Everyday Operations Without a Continuity Strategy is Risky Business
If you don’t have a business continuity strategy in place, you’re creating an environment ripe for panic and confusion. See why putting together your continuity strategy makes good business sense.
If the last month has taught us nothing else, it’s taught business and technology leaders everywhere that having a business continuity solution is integral to maintaining operations in unexpected circumstances. Whether your company has a robust business continuity strategy or is just considering the steps that you will need to take, it’s not too late to work through the steps that experts recommend for business continuity planning during a global pandemic. Few people could have anticipated the far-reaching impact of COVID-19, or the near-immediate need to shift the working location and operations for your entire staff. As you’re scrambling to resume base functions for your business in a world where there is only a vague end-date on the crisis, here are suggestions from the experts to help you sustain operations during this difficult time — and recover once the threat is past.
What is Included in a Business Continuity Strategy?
If your business has operations, then it’s safe to say that you need a business continuity strategy. For extremely small organizations, this may be a simple document that details current IT infrastructures and telecom operations, but mid-size organizations and enterprises will need a significantly more robust approach. Traditionally, a business continuity strategy contains these components:
- Define the risks that could impact your organization (fire, flood, network outages and cyberattacks are the most common)
- Gain a thorough understanding of how various risks will affect operations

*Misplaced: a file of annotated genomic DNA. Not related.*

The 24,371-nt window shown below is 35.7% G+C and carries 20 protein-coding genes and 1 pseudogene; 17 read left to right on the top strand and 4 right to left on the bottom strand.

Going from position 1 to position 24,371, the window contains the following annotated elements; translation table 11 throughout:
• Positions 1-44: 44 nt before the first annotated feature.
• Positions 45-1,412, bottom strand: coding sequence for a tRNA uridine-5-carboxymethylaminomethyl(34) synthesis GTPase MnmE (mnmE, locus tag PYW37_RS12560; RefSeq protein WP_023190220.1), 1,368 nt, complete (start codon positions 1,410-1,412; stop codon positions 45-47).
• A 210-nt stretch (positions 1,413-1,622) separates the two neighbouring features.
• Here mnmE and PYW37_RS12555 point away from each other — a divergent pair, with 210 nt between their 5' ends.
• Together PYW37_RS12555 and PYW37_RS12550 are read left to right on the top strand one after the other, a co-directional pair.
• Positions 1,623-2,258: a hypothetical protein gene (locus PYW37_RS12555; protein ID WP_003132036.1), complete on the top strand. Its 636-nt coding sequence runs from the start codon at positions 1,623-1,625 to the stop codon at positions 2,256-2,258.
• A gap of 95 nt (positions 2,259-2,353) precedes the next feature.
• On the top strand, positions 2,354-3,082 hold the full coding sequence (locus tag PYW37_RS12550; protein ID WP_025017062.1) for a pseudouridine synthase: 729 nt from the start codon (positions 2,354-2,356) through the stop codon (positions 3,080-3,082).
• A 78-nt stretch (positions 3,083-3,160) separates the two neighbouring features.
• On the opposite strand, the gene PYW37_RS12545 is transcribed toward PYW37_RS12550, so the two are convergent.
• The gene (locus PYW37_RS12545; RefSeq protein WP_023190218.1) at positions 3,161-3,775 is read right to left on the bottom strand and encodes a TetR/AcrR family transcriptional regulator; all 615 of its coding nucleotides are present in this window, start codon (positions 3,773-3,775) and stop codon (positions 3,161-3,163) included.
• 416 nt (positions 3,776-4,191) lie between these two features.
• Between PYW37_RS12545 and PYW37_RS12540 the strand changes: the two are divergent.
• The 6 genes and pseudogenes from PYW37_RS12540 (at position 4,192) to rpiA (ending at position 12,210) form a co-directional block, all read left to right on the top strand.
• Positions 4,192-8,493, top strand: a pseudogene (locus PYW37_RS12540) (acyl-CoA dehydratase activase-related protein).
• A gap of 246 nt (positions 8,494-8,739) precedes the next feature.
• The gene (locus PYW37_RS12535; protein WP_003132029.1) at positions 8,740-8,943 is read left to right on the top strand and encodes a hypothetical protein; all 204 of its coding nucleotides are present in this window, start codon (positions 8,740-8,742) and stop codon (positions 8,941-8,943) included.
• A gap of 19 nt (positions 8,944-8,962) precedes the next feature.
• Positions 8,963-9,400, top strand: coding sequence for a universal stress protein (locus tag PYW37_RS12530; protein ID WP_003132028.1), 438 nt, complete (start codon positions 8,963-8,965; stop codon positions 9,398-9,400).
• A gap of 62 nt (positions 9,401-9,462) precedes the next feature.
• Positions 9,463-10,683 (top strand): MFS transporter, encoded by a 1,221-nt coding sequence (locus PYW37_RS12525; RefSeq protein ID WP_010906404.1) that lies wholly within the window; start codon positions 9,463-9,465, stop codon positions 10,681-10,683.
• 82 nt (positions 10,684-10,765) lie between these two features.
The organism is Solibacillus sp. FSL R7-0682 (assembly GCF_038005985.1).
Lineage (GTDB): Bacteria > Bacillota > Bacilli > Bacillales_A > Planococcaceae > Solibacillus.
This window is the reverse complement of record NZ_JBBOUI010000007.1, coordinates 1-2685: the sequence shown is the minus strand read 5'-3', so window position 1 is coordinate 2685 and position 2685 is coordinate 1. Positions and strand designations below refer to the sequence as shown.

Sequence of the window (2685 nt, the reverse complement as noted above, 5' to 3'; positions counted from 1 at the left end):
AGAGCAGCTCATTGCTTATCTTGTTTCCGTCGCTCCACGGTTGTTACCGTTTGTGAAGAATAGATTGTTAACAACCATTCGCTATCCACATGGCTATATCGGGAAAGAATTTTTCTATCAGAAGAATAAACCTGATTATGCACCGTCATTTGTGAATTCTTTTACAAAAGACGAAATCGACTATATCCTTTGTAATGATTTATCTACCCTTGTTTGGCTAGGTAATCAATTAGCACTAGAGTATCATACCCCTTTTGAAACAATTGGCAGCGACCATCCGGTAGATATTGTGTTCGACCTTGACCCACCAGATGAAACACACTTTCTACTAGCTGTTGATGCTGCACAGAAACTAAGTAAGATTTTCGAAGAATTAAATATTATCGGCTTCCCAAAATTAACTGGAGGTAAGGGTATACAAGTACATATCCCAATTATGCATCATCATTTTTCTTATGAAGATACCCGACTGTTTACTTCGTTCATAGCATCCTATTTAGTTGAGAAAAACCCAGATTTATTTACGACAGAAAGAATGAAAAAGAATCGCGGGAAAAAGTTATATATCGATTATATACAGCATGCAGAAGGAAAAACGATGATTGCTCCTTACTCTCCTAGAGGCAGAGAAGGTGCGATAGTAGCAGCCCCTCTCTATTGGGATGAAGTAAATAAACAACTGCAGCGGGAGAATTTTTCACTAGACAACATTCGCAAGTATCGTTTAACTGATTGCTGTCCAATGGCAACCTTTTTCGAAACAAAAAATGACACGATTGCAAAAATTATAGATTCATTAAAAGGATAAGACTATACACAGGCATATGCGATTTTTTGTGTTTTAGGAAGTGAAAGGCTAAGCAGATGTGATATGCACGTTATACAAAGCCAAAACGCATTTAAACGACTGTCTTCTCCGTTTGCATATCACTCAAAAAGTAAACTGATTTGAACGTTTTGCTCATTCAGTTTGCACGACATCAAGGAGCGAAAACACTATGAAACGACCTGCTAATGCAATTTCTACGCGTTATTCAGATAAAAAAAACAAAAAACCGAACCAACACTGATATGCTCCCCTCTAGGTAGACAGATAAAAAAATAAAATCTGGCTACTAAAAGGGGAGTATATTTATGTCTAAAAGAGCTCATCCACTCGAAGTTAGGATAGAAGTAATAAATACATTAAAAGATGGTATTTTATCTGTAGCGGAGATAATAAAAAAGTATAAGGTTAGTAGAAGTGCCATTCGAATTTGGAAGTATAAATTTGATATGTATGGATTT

- For each risk scenario, look for safeguards that could be implemented to mitigate those risks
- Create a testing procedure that allows you to trigger business continuity strategies to ensure they are robust enough to support operations
- Place your business continuity strategy on a review cycle to ensure your processes remain up-to-date
It’s important to note that even the best insurance policy will be unable to cover the full scope of costs associated with the loss of business operations. Everything from the cost of communicating with your various audiences to the loss of revenue after a cyberattack must all be taken into consideration when you’re developing a proactive business continuity strategy. The goal is to ensure that you can sustain minimal operations, while quickly scaling back up to full capacity as the threat passes.
Who Should Have Input on Business Continuity Planning?
Business continuity planning is often driven through senior IT leadership or a CIO, as many of the core operations reside within the technology team’s purview. However, it’s vital that you encourage other business leaders and your executive team to become familiar with the plans and fully engaged with the business continuity process. This helps ensure that you do not run into any roadblocks as you are funding your strategies or if you need to implement tactics quickly to sustain operations.
Leverage Technology to Create a Strategic Advantage
In difficult times, it’s often the companies that are able to execute well that are able to maintain operations — and customers. Everything from defining a messaging option to reach out to staff and customers in the event of an emergency to having your data storage in the cloud can provide the added level of security that your company can manage through these challenges. With the current COVID-19 crisis, companies that are able to scrape together their operations and quickly educate their audiences are the ones that are becoming a beacon of hope in a world that seems to be shifting on its axis. Maintaining perspective by having a proactive business continuity plan is what can allow your company to leverage the technology you have in place to create a long-term strategic advantage for your company.
If your company needs support during the current coronavirus epidemic or in general business continuity planning, contact the experts at Intelice Solutions at (301) 664-6800. We have been providing exceptional IT support services and consulting for mid-size and larger organizations throughout the DC Metro area since 1996 and can help you quickly regain access to critical business systems while supporting remote staff and customers with the tools and information needed to sustain operations.